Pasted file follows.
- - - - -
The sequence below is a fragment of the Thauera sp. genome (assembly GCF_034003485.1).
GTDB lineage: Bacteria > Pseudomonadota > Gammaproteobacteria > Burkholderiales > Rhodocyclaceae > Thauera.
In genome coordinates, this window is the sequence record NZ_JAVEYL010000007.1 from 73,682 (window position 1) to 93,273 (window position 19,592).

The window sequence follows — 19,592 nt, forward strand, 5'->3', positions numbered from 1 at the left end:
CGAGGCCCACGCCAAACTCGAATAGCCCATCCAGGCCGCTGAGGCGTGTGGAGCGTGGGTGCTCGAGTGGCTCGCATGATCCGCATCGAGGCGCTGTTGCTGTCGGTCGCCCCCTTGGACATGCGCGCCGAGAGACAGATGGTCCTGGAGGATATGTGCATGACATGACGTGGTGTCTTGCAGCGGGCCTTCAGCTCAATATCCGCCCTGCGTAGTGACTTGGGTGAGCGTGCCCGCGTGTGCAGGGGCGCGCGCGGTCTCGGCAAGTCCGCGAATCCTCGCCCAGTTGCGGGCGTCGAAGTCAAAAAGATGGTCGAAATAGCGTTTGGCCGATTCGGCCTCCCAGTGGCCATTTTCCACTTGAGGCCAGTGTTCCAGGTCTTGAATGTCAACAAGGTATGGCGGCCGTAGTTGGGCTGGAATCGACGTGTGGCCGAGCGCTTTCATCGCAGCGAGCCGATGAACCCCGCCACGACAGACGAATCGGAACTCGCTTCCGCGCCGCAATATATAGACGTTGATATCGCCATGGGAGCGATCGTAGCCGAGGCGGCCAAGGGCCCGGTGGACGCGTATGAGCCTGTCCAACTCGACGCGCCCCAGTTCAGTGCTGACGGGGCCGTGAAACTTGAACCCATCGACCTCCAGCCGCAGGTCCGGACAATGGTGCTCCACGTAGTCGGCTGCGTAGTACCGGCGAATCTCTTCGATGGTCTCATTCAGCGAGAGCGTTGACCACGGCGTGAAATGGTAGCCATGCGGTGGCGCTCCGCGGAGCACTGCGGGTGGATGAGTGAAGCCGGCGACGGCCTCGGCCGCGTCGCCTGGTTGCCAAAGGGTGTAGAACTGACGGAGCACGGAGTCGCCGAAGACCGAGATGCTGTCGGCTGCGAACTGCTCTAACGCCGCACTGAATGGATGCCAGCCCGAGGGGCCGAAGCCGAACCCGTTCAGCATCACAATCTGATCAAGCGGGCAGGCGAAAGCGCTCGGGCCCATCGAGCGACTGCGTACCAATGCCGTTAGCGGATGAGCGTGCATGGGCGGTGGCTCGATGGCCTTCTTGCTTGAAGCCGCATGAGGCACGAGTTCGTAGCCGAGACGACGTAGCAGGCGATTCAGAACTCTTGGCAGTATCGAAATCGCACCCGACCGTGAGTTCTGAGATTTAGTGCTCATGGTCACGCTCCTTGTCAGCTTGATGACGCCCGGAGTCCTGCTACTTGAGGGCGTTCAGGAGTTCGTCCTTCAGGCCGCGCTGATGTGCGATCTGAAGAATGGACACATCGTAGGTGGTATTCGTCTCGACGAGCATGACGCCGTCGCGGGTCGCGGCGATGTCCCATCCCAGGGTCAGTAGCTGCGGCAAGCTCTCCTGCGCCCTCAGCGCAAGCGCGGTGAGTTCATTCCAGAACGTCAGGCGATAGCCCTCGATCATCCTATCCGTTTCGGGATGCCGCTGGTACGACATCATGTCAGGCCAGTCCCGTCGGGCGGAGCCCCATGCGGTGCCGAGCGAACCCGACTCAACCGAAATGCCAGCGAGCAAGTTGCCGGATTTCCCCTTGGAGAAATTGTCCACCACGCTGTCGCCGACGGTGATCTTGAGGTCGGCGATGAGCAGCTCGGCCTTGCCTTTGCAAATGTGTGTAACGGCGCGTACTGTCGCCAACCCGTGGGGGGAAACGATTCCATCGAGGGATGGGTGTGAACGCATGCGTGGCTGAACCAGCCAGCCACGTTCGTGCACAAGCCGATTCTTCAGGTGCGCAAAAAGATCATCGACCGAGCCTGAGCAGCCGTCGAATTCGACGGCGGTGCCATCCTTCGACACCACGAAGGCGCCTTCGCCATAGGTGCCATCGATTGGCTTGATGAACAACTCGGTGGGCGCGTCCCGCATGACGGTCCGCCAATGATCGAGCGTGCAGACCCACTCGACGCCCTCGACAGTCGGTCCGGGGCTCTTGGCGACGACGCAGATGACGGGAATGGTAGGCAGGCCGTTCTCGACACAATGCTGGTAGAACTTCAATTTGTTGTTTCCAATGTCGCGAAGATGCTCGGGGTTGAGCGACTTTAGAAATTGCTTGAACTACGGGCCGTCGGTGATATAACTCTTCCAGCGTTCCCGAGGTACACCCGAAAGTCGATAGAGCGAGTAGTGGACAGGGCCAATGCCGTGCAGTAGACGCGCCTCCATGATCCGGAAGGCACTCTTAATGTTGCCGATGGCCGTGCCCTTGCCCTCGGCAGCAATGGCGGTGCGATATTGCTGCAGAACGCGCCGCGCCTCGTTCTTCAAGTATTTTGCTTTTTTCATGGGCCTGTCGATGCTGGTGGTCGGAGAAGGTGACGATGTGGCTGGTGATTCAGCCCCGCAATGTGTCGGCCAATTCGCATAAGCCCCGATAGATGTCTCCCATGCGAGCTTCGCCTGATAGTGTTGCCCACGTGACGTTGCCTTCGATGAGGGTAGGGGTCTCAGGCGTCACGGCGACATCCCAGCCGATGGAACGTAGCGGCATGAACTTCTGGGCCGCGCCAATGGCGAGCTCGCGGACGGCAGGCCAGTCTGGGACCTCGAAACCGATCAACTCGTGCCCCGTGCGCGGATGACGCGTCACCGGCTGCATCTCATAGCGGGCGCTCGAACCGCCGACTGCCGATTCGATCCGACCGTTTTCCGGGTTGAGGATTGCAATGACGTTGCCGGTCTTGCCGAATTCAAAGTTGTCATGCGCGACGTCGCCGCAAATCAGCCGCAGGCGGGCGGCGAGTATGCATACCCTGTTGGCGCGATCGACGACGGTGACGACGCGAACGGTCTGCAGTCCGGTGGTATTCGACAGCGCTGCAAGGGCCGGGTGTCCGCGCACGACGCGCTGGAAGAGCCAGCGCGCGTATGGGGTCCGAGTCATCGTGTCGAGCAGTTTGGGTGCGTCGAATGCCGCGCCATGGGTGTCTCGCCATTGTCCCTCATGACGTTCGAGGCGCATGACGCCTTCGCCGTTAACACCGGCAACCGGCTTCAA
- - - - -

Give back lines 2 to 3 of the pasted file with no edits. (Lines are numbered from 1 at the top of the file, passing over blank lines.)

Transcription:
GTDB lineage: Bacteria > Pseudomonadota > Gammaproteobacteria > Burkholderiales > Rhodocyclaceae > Thauera.
In genome coordinates, this window is the sequence record NZ_JAVEYL010000007.1 from 73,682 (window position 1) to 93,273 (window position 19,592).